There are of course, options to asphalt shingles – virtually all are more costly – both in initial or first cost and also based on life cycle costing. Almost all provide very long term warranties on paper, at least. But a building owner is not purchasing warranty or a promise – the building owner desires a long term, well performing roof system. Warranties and salesmanship do not provide a quality roof system – the three elements of a quality roof system are excellent design, high quality materials and high quality installation labour.Let’s focus on metal roof systems with a particular emphasis on metal shingles. Metal shingles are almost always – in the case of roof replacement or re-roofing – installed over the existing roof system. This is a cost saving measure, but there is also another reason for installing over a previous roof system – particularly asphalt shingles – the metal shingles are often not able to prevent water from passing through the metal shingle assembly. There are many reasons for this – distortion due to temperature induced movement, inter locking seams and components that don’t interlock, uneven substrates, proof detailing and just plain bad installation. The existing roof below the metal shingles provides another layer to shed water from the building before it enters the interior. There is often talk of ventilation between the metal shingles and the existing roof materials, but haphazard ventilation is often worse than no ventilation at all – attic ventilation must be done with purpose and deliberation. I refer to the earlier comments about proper substrate for a high quality roof system.The fact that metal shingles are made from metal is often portrayed as a magical happenstance – metal will last virtually forever, metal is tough and so on, but much of the verbiage for metal shingles is exaggerated. Metal will last a long time if it is coated and protected from corrosion. Metal is tough if it is thick enough to resist the forces imposed on it – paper thin metal components have little toughness, even if provided with ribs and creases. Paint type coatings applied to metal shingles, even the very good quality fluoropolymer coatings, have a service life of about 20 years – after the coating weathers away the metal is vulnerable. Re-coating costs money and is very difficult logistically – the spray application of a new coating is fraught with danger, coating particles drifting from the site of application will adhere to virtually any surface – parked cars and house siding as examples. In addition, access is difficult to the higher roof areas of the building – foot traffic on light gauge metal shingles can deform the shingles and can lead to (sometimes more) water infiltration, interlocks on laps can be dislodged, fasteners loosened and exposed edges are vulnerable to wind uplift. Surface preparation is difficult – coating adhesion can be compromised and hydraulic man-lifts of sufficient reach can be difficult to manoeuver around the building.

And there is the concept of system – metal shingle roof systems are comprised of many proprietary components – the shingles themselves, end closures, valley boundary pieces, projection flashings and other accessories. Failure to install any or all of these components will lead to water infiltration. Further metal is a high movement material, particularly metal components coated with dark colour coatings – temperature induced expansion and contraction can and does wreak havoc with metal roof systems – installation defects are magnified and system details can fail. Dramatic temperature changes from, for example, 170 degrees F. on a summer day dropping to 50 degrees F. in a rain shower, can produce very sudden and destructive shrinkage of metal components. Differential movement between individual components of different size and configuration can produce failures.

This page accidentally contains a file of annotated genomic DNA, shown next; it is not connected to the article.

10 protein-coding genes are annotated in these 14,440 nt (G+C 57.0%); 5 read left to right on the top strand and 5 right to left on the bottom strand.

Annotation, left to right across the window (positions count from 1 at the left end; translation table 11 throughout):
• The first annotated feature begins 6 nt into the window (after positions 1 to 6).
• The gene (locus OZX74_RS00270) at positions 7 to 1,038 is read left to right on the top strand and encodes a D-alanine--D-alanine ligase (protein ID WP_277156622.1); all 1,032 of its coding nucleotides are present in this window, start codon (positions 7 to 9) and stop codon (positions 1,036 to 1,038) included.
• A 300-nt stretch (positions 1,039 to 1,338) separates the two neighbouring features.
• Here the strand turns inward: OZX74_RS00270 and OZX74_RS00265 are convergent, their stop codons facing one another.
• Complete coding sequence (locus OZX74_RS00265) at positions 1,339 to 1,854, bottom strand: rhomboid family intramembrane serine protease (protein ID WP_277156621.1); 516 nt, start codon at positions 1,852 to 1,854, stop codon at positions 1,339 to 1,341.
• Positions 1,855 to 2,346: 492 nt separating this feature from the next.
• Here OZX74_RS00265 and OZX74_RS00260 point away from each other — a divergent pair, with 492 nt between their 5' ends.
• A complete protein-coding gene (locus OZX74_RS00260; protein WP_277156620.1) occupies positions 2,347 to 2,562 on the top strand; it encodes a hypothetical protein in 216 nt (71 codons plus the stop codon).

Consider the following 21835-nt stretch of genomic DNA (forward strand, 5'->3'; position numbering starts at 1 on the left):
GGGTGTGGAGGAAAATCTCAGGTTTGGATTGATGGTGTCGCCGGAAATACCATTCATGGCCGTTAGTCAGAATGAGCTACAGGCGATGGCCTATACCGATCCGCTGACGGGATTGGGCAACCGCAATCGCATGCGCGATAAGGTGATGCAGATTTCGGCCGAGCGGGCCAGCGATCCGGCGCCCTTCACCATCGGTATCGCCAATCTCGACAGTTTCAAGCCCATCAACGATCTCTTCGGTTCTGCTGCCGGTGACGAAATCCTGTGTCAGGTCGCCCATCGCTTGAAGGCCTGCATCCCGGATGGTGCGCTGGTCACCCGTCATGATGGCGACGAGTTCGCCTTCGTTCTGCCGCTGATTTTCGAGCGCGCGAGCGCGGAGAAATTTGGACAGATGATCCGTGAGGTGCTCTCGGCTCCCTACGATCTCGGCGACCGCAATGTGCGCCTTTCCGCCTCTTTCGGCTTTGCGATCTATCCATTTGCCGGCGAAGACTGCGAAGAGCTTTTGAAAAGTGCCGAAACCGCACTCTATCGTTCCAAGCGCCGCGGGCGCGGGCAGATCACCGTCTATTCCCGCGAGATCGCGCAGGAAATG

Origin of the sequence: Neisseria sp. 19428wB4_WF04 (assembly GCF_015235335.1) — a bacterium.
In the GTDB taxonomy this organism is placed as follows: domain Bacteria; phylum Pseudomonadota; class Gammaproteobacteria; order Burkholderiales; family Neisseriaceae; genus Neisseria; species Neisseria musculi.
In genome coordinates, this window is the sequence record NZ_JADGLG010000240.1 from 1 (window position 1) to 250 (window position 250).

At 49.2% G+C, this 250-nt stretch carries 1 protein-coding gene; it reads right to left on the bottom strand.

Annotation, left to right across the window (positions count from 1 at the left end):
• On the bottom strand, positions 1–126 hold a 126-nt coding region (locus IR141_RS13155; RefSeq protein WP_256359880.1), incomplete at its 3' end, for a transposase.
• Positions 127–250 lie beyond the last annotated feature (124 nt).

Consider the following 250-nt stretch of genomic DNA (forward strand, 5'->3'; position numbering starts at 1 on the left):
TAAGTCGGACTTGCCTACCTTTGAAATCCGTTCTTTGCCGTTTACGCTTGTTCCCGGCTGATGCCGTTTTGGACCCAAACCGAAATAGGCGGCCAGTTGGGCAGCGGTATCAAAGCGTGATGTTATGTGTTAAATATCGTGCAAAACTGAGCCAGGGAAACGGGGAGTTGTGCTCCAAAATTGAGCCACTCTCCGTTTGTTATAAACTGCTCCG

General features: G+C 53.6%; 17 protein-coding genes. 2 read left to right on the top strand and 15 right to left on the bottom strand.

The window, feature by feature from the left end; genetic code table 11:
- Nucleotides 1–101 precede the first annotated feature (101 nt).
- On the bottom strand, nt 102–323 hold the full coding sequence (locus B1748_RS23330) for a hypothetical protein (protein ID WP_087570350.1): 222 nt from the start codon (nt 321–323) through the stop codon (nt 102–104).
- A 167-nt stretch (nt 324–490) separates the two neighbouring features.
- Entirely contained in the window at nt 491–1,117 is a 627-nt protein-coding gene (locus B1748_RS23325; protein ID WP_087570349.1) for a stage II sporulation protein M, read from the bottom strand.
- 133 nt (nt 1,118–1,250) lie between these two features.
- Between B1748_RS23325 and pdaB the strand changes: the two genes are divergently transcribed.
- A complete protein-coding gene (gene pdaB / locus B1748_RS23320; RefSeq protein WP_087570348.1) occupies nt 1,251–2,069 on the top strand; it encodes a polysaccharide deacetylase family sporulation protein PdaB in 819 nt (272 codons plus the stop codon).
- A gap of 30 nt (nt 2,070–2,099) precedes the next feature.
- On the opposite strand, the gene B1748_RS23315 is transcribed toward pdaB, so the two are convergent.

Metal shingles roof system provide a three dimensional, textured appearance that can be beneficial to the look of a building, but in the case of larger roof areas, this appearance can overwhelm the visual aspects of the building and produce less a than desirable appearance. Ice and snow accumulations on the slippery surfaces of a  metal roof system can be dangerous. Ice guards at  the edges of the roof can often allow the build-up of substantial  depths of ice and snow – so substantial, in fact, that the ice guards and other projections can be sheared off when the ice and snow load shifts and falls. The ice guards themselves can often present the potential for leakage both from installation in the vulnerable eaves areas and from deformation and damage from restraining ice and snow loads. By contrast, asphalt shingle systems or other granulated roofing materials tend to “hang on” to ice and snow due to the roughness of the roof system surfacing.


Asphalt shingle roof systems of the proper design, utilizing high quality, long term fibreglass shingles, installed by a very competent contractor with good installation procedures can provide a long term, well performing roof system that will be cost effective and provide excellent life cycle costs. In addition, the eventual deterioration of an asphalt shingle roof system is predictable and allows for budgeting and replacement on a “no surprise” basis. Wintertime conditions are mitigated by the ability of granulated surface to retain ice and snow, no recoating is necessary during the lifetime of the roof system and the underlayments under the asphalt shingle roof system provide redundant waterproofing.

Metal shingle roof systems are more expensive by a substantial amount than asphalt shingle roof systems, with the associated higher life cycle costs, will require recoating – with the difficulties mentioned, present difficulties in wintertime conditions, can be damaged by foot traffic, are more difficult to install correctly and are prone to temperature induced movements that can deteriorate and compromise the system.